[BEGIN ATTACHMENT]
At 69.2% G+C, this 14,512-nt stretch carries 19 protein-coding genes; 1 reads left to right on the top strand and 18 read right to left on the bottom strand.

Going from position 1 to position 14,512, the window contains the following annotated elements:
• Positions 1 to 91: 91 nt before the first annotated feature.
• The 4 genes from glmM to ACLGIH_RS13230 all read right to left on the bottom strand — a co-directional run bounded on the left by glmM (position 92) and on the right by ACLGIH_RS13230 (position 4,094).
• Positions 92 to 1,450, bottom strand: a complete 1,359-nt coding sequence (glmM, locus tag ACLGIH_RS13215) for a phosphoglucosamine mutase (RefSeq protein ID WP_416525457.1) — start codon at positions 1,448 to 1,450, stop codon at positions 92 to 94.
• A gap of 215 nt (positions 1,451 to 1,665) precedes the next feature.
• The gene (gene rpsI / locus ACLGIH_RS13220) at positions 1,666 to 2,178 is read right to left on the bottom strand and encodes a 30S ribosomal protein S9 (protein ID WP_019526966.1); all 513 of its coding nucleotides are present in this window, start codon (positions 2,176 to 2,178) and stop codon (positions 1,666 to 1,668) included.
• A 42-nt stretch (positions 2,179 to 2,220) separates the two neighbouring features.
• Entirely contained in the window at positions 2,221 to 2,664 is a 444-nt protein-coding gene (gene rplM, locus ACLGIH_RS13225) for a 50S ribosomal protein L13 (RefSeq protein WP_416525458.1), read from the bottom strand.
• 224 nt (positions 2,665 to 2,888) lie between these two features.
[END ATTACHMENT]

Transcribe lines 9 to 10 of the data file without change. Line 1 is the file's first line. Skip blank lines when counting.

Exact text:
• Entirely contained in the window at positions 2,221 to 2,664 is a 444-nt protein-coding gene (gene rplM, locus ACLGIH_RS13225) for a 50S ribosomal protein L13 (RefSeq protein WP_416525458.1), read from the bottom strand.
• 224 nt (positions 2,665 to 2,888) lie between these two features.